Sunday, July 31, 2011

Trip Tally

Mark and I made it safely home on Friday afternoon. Oh, it was heavenly to sleep in our own bed again!

We traveled from Oregon to New Jersey and back again.
In all, we...

traveled through 17 states
camped 3 nights (I wish it could have been more)
stayed in motels 2 nights
stayed with much-loved family 18 nights
visited 10 grandchildren and 2 foster grandchildren.

We also...

traveled 7,374 miles.
burned up 257 gallons of gas (29 miles / gallon!).
spent $1005 on gas.

Would I do it again? Sure! In a couple of years...
In the meantime, we will probably try to visit these dear families via air travel.

And since we traveled through Kansas, I feel justified in quoting Dorothy:
"There's no place like home!"

Friday, July 29, 2011

Day 23: OUCH!!

After our fun visit with Angela and the kids, we drove a day through the desert to visit Mark's mom, LaVerne, in Atascadero, California. Oh, it was wonderful to be back on the coast, with the pleasant marine air! We spent a full day puttering on "handyman" projects at her home, and throughly enjoyed our peaceful time with this very dear lady. (Sadly, I was so happy and peaceful that I completely forgot to pull out the camera...) On our last evening with her, we went next door to play pool at her neighbor's house. Hahaha! Haven't done that since the one time I tried as a teenager. I was definitely the novice in the group. Mark was whacking the balls quite expertly into the pockets, and even LaVerne knew how to set up a shot. It felt like some huge physics problem--which angle? How hard to (try to) hit? I am pleased to report that I did successfully get 3 or 4 balls into pockets over the course of the evening. Maybe I'll have to try that again sometime...

Then yesterday morning we climbed into the car for the drive north, and home. We planned to take two days for the trip, so we decided to take a little play-rest stop on our way to visit The Pinnacles, a place both of us remembered vaguely from childhood family outings. We loved it then...would we still love it now?

Oh, yes, WE DID! The Pinnacles National Monument is an amazing place. It met every expectation we had hoped for.

Oh, we had a glorious 2-mile hike. We congratulated ourselves over and over for taking the time to play on our long drive, and we were almost back to the car when...

I tripped. I tripped on one rock and, in falling, promptly face-planted into another rock. Gravity works oh-so-well. You know how head wounds bleed? Mine was classic. Blood everywhere, from my face, out of my nose, oh my, oh my. Could I walk? Yes. Mark sacrificed his hankie so I could try to stanch the flow(s) and we made our careful way back to the car. Took about 15 minutes of hiking. At the car we pulled ice out of the ice chest and loaded me up with Ibuprofen, and Mark drove the 30 minutes north to Hollister, the nearest town.

They DO have a nice, new ER facility at the Hollister hospital. We spent about 3 1/2 hours there. Turns out I have a broken nose. My facial wounds were all "superficial" and the doctor superglued the two worst, rather than doing stitches.

My present appearance garners lots of sympathy, but I must say that I look WAY worse than I feel. (I've posted a photo from the ER, but you'll have to scroll down a ways to see it. Don't look if you don't want to.) They gave me a prescription for pain meds, but I'm doing fine on the regular Ibuprofen dose, and I'm actually only taking that to help with the inflammation and swelling, not because I hurt a lot.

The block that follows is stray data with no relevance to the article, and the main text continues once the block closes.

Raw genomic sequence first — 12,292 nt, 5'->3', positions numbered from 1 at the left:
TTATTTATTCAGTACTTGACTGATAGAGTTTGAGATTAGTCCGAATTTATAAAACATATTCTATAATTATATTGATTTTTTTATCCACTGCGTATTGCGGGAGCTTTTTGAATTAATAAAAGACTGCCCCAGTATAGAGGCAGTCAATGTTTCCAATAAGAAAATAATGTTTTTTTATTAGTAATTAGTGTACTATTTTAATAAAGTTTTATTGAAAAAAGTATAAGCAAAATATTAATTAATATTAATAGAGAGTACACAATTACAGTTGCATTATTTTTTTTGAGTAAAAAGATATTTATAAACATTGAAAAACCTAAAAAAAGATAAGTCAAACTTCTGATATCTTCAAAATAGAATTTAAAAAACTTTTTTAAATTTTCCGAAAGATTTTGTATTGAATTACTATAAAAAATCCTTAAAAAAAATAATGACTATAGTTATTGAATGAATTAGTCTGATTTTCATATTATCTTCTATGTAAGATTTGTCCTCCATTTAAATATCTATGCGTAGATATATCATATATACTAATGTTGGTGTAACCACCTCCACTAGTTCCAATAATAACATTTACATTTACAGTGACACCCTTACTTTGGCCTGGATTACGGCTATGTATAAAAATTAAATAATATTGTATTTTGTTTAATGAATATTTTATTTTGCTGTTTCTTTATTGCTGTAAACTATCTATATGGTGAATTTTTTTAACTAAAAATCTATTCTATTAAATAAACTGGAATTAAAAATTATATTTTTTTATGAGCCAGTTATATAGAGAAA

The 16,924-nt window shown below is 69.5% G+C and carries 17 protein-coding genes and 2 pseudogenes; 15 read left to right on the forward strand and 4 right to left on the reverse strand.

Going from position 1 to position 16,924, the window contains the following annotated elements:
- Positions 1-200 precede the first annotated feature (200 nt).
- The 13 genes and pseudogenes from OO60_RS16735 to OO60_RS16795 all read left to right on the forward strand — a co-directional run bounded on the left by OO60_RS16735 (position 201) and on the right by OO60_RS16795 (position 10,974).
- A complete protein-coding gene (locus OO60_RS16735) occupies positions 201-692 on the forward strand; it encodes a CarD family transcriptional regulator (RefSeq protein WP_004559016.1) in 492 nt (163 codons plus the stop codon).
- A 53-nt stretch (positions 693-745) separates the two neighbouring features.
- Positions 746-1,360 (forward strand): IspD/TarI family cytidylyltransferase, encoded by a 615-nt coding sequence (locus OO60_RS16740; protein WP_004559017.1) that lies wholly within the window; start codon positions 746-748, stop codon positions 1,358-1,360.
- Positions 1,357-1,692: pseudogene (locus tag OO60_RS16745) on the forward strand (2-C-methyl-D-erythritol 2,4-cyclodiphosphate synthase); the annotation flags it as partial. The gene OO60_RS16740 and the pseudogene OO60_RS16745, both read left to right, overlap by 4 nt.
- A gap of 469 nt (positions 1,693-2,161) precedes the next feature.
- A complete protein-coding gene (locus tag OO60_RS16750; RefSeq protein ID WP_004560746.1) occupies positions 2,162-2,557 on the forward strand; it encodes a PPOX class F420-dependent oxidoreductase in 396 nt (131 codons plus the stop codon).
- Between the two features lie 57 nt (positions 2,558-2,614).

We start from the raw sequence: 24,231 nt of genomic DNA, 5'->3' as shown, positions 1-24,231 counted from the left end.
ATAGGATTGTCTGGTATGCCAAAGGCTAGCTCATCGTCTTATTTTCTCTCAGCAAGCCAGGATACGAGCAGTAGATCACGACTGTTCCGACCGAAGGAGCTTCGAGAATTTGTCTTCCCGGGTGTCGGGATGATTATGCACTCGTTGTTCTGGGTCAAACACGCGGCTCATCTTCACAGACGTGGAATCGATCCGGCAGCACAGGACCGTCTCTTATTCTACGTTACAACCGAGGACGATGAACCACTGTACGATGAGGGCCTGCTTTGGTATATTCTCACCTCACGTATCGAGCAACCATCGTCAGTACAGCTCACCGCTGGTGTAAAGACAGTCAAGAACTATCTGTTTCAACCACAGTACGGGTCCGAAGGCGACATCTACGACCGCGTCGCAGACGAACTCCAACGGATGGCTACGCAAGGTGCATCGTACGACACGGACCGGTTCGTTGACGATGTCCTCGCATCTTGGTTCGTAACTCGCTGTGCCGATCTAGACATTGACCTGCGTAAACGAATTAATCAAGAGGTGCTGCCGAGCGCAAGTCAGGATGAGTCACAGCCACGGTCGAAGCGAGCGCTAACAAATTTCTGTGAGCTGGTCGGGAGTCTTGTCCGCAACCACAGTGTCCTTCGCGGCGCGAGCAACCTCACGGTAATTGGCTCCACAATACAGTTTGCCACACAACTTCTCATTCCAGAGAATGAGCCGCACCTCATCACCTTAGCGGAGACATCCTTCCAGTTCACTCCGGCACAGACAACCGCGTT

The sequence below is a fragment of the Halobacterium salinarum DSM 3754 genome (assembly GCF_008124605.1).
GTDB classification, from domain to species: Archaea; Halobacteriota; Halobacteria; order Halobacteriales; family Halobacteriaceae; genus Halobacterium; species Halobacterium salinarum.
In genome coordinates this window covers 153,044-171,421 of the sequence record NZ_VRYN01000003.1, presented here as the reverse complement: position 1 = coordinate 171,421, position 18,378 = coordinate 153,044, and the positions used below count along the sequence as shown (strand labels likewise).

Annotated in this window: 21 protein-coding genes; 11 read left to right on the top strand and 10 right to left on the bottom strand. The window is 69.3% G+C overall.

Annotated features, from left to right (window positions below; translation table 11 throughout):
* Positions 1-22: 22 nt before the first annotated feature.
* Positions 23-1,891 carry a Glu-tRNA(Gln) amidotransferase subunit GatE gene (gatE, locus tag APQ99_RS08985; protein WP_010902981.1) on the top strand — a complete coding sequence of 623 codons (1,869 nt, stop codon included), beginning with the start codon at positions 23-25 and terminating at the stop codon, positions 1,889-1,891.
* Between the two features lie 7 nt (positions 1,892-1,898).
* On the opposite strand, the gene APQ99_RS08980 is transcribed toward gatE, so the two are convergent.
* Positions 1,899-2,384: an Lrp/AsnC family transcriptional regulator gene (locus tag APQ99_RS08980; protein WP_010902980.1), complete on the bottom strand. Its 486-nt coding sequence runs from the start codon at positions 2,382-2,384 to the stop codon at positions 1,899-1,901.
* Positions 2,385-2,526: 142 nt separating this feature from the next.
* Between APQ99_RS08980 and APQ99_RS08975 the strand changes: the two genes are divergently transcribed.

We stayed in a comfortable motel near Redding last night, and now we're loading our suitcases into the last time...and we'll be home in 7 hours or so.

No more adventures today. Haha! Oregon City, here we come!!

How do I feel? Ummm...kind of stupid. Sort of like Bride of Frankenstein. But you know what? I'm still glad we took that hike. I had an accident, which could have happened anywhere. What fun would it be to live life afraid of what might happen? And mostly I feel grateful. My injuries aren't severe. My glasses didn't break. I don't hurt (amazing!). And I have my wonderful sweetheart, Mark, who helped me all along.

Thursday, July 28, 2011

Days 19-20: More playtime with grandkids

 It was wonderful to see Angela, Tim, and their kids in Nevada. They live outside of Las Vegas, in Henderson. On our first day there, we enjoyed some park time with Angela and the kids. Here she is with Audrey and JJ.

JJ is getting so big! Almost 18 months.

 On Monday we went to a wonderful interactive place called the "Springs Preserve." It celebrates the location (a spring) where Las VEgas was started. Sam and JJ got into the "trees" exhibit, where Sam dressed up like a bird and "hatched" a big blue egg.

 More fun for Sam.

 Later we went to an exhibit of venomous desert animals. The woman in the center is the naturalist with the rattlesnake. There's a camera on the table, and the image is projected on the big screen above. It was really cool to see the animals "up close."

 Along with the rattlesnakes, they had a gila monster. Uggghhhh. It was pretty amazing. Glad he was safely down on that table.

 That afternoon Mark and Tim worked on a little chair-restoration project. Grandpa's handyman skills are always welcome, especially when the young families are getting settled into a new home.

 We finished off the evening with a swim in the pool. So much fun! We were glad to see that the pool has a locked fence around it. (Tim w/ JJ, Angela w/ Audrey, Mark)

 Angela, Sam, and Audrey playing with the sea serpent.

 Tim with JJ.

On our last morning, we went into Las Vegas to see Tim's new workplace. He's been on vacation all month, but will officially start his new job next week. Click here to read an article from the newspaper about "Dr. West" and the work he'll be doing at the MS clinic.
 I didn't get an outside "front shot" of his work place, but it's really kind of strange looking. You can see pictures and read about it here. This is a photo of Mark, Tim, Sam, and Audrey inside the beautiful meeting space.

 In back of the meeting space, heading across the courtyard to the clinic offices.

Dr. West's office, with a view of Las Vegas.

Good bye, Angela and Tim! We had a wonderful visit...we'll be missing you!

Monday, July 25, 2011

Days 17-18: Back to the Home Time Zone

Isn't it funny what makes a person feel at home? Here we are in the 107-degree weather of Las Vegas, but I find it very comforting that we are back in the Pacific Time Zone. Haha - we still have a few more days of travel ahead of us before we are truly home, but at least I won't be changing my clocks again.